Another drama filled week in Irish politics with the announcement of the July Stimulus Package, leadership battles and protest politics all to the fore. One must imagine this new government is eagerly awaiting the recess next week and will see it as an opportunity to regroup and prepare for battle again in September.
The July Stimulus Package
Yesterday the government announced the July Stimulus, a €7.4bn package of measures designed to stimulate a jobs-led recovery and build economic confidence. The eagerly awaited package has been somewhat positively received with many widely happy with the long-term extension of Covid payments and the commercial rates waiver.
As was to be expected, the lead opposition, Sinn Féin dismissed the government’s stimulus package as “miserly”, saying the tourism and hospitality sector would be underwhelmed by what it offered and that the plan lacked ambition.
While most of what is in the Package was expected, the blanket cut to the VAT rate by 2% was a welcome surprise. However, this has come as some disappointment to the tourism industry which looked for a larger standalone sector VAT reduction. It is speculated that this could still be dealt with at the Budget in October, by which time, the government will have assessed the impact of the existing supports such as the Stay and Spend tourism tax rebate for people who vacation at home.
For the last number of months business groups have lobbied for more liquidity in the form of grants and low interest loans. In general terms, this seems to be delivered as there is a wider split between loans, grants, and capital for business now than before. It has been noted, however, by the groupings that while this is a welcome step it is simply one step in the journey and much more support will be needed.
A summary of the July Stimulus measures include;
Backing Ireland’s Businesses
Helping People Get Back to Work
Building Confidence and Investing in Communities
Preparing Ireland for the Economy of the Future
Minister Eamon Ryan lives to fight another day – but just!
There must have been a sigh of relief from Minister Eamon Ryan at about 7pm yesterday evening as it was announced that he would remain leader of the Green Party. It has been a difficult few months for the party leader with a contentious deal, his two mishaps in the Dáil (using a racial slur and falling asleep in the chamber), a prickly leadership battle and now a fraction group emerging from his party with high-profile members at the helm. In the end, loyalty paid-off and the unwavering politician was granted the privilege of leading the party through, what will be an extremely difficult next government term.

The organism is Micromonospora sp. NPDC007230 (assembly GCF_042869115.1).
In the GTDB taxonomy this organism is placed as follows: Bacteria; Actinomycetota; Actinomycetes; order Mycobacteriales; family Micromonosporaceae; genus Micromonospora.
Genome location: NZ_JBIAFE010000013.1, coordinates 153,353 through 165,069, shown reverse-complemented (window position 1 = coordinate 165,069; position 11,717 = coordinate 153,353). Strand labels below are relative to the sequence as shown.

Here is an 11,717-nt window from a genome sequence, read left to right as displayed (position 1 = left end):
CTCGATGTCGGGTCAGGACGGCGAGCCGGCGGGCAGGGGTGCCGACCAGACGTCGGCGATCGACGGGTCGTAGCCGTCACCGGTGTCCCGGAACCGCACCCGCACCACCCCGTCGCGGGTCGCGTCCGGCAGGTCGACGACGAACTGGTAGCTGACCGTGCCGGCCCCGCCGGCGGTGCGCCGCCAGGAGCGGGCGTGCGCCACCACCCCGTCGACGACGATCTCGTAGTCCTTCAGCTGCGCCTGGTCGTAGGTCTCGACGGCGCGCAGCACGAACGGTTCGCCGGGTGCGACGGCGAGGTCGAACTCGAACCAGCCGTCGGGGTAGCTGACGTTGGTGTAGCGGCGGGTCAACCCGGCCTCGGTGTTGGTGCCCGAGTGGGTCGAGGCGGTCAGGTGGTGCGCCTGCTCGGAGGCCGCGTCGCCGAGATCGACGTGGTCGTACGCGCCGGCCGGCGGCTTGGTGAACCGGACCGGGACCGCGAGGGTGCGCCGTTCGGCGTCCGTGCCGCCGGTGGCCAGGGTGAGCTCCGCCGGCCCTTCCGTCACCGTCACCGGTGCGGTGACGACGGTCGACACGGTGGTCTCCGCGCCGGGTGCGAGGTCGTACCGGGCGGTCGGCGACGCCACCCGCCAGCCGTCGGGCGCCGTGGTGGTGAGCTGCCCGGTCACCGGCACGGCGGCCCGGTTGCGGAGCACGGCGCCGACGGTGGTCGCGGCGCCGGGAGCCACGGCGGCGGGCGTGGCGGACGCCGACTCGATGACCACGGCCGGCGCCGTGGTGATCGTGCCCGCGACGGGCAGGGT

Minister Eamon Ryan’s opponent was the very capable Minister Catherine Martin, who now serves as deputy leader of the party. Minister Ryan won by 48 votes, receiving 994 votes against Minister Martin’s 946. There was a 66.7% turnout among party members for the vote.
While Eamon Ryan is safe for now, the closeness of the race indicates that his time as leader is certainly winding down.
While the Taoiseach Micheál Martin may be untouchable at the moment, it does not mean his disgruntled deputies and those in Fine Gael that seem to be unable to swallow the new pill are going to make his time in office a pleasant time.
The first sign of trouble came this week just ahead of the publication of the ‘green list’ of countries that you could travel to and did not have to isolate on return. The Tánaiste Leo Varadkar decided to issue a statement saying he felt the green list was giving out mixed messages. This was seen by many in Fianna Fáil as a huge slight considering it was Fine Gael that proposed the idea of a green list in the first place. That aside, many felt it showed a significant lack of unity and respect for the Taoiseach from their coalition partners. Both Micheál Martin and Leo Varadkar dismissed the issue and said it was simply a difference of opinion and that they are very united behind their efforts to support the country thorough Covid.
The political protest took a new turn yesterday evening as the newly appointed Government Chief Whip Jack Chambers failed to get the government nominee for Leas Ceann Comhairle, Fergus O’Dowd over the line. While first seen as a major blunder by Minister Chambers, it is now widely speculated that this was a retaliation from Fianna Fáil to Fine Gael for their actions over the green list. Others speculate it was a direct aim at Micheál Martin from his growing disgruntled deputies over his handling of the Barry Cowen sacking.
Protest or not, it has been a difficult few days in a week that should have been positive for the new administration considering the huge economic stimulus announced.
The summer recess must now serve as a period for both parties to get used to the new order and, with luck, to return a government more united in September.
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